The First division Mosque, a Muslim place of worship, is set in the fictional city of Chandrapore and brings about the first stage of human confrontation --Introduction. One of the first introductions Forster makes to the reader is the division of the Indian and British cultures. He does this by describing Indian Chandrapore to be a place where the “streets are mean, the temples ineffective, and though a few fine houses exist they are hidden away in gardens or down alleys whose filth deters all but the invited guest.” (Forster 3) while describing British Chandrapore “to be a totally different place. It is a city of gardens. It is no city, but a forest sparsely scattered with huts. It is a tropical pleasaunce washed by a noble river” (Forster 4). The idea of ‘introductions’ is further explored in Dr. Aziz’s visit to the mosque which lets “loose his imagination..where his body and thoughts have found their home” (Forster 16), where the “many small sounds [of the] English...amateur orchestra...Hindus drumming...owls” (Forster 17), all diverse in nature, echoed through a similar space...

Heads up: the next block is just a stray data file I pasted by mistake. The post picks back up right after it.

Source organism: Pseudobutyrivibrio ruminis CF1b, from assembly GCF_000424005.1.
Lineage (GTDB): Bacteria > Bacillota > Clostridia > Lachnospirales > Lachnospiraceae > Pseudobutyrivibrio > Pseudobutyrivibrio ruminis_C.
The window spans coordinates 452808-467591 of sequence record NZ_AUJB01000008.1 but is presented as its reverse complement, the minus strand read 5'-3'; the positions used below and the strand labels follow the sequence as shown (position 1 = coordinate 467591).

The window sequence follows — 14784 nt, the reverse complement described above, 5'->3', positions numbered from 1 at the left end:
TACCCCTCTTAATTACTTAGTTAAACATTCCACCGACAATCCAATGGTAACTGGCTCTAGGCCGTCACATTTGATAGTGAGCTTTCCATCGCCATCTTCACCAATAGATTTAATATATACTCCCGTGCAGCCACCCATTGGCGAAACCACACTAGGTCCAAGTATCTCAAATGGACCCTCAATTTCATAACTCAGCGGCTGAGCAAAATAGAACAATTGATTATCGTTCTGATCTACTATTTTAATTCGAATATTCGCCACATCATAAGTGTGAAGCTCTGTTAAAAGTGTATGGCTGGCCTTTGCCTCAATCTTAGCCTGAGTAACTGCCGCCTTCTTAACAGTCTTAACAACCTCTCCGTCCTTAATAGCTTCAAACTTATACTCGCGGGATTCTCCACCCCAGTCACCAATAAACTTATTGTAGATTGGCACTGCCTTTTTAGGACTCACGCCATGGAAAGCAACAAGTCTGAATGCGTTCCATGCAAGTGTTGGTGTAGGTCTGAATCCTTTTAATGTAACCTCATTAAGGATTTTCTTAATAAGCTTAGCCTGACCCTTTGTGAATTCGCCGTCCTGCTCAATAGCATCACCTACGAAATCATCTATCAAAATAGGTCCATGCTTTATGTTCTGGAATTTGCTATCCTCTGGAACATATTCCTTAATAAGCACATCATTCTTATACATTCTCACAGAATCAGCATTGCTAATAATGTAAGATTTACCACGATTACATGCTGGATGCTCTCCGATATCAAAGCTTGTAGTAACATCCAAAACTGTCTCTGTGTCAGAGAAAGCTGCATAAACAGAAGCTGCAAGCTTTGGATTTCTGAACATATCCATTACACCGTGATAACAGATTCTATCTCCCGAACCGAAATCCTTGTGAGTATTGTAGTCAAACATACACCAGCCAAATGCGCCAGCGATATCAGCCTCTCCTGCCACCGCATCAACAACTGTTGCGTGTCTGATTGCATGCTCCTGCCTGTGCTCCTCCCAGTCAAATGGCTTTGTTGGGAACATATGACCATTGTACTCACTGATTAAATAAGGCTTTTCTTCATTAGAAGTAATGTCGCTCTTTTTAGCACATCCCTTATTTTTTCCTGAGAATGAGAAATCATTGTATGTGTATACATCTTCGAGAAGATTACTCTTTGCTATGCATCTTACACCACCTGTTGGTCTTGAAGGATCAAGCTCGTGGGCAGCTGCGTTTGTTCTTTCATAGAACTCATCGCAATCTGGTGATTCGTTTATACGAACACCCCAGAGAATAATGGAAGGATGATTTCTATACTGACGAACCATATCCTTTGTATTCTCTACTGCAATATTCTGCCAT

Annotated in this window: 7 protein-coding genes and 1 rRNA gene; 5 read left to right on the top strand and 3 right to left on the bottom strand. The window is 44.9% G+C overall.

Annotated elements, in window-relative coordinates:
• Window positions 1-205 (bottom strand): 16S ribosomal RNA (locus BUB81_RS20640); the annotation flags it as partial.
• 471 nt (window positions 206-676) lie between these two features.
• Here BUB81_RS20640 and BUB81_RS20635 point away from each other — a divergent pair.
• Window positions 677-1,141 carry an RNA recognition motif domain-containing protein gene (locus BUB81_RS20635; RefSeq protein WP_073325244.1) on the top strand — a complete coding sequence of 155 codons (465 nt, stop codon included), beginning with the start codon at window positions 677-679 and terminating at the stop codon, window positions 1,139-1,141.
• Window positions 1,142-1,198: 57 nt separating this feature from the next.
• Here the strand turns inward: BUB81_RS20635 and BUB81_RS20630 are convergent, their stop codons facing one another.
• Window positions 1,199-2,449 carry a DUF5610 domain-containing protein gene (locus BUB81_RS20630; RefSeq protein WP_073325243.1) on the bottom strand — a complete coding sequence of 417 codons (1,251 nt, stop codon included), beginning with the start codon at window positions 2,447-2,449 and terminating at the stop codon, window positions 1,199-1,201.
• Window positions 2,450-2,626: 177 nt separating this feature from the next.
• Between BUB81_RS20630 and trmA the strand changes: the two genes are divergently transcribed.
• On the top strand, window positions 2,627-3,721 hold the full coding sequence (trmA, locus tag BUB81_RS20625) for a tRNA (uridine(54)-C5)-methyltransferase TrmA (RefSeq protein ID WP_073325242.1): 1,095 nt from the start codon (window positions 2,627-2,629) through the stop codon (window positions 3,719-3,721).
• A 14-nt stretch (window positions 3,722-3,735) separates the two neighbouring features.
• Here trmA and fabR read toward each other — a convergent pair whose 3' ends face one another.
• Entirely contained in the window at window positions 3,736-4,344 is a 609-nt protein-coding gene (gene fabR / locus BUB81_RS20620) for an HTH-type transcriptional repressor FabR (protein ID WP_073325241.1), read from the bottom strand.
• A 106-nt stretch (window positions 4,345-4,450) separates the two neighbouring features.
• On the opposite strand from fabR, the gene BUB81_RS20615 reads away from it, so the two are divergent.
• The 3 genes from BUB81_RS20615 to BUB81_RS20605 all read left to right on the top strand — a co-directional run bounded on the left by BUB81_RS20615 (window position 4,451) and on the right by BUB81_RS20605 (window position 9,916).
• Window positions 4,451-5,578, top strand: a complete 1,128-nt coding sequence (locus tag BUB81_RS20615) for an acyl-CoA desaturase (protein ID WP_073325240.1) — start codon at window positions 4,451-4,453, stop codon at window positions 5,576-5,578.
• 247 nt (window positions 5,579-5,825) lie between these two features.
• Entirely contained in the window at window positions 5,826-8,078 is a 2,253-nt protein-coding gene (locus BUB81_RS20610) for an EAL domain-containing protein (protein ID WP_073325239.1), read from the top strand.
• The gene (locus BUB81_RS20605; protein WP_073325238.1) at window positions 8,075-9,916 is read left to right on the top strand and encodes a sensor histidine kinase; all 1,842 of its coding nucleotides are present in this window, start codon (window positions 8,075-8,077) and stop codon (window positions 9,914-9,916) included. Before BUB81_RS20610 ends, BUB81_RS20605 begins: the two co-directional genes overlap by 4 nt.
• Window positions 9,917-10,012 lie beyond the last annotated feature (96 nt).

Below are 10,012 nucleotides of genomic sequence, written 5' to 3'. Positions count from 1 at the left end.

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...d apart; the earth didn’t want it, sending up rocks through which riders must pass single file; the temples, the tanks the jail, the place, the birds, the carrion, the Guest House...didn’t want it, they said...’no, not yet,’ and the sky said, ‘No, not there’”(Forster 362).
Forster, E. M. A Passage To India. New York: Harcourt, Brace and, 1924. Print.
"Mosque, Cave, Temple, and a Few Comments on the Weather." Shmoop. Web. 11 Apr. 2012.
"The Structure of E. M. Forster's "A Passage to India"" Your Knowledge Has Value. Web. 11 Apr. 2012.
"A Passage to India." SparkNotes. SparkNotes. Web. 11 Apr. 2012.
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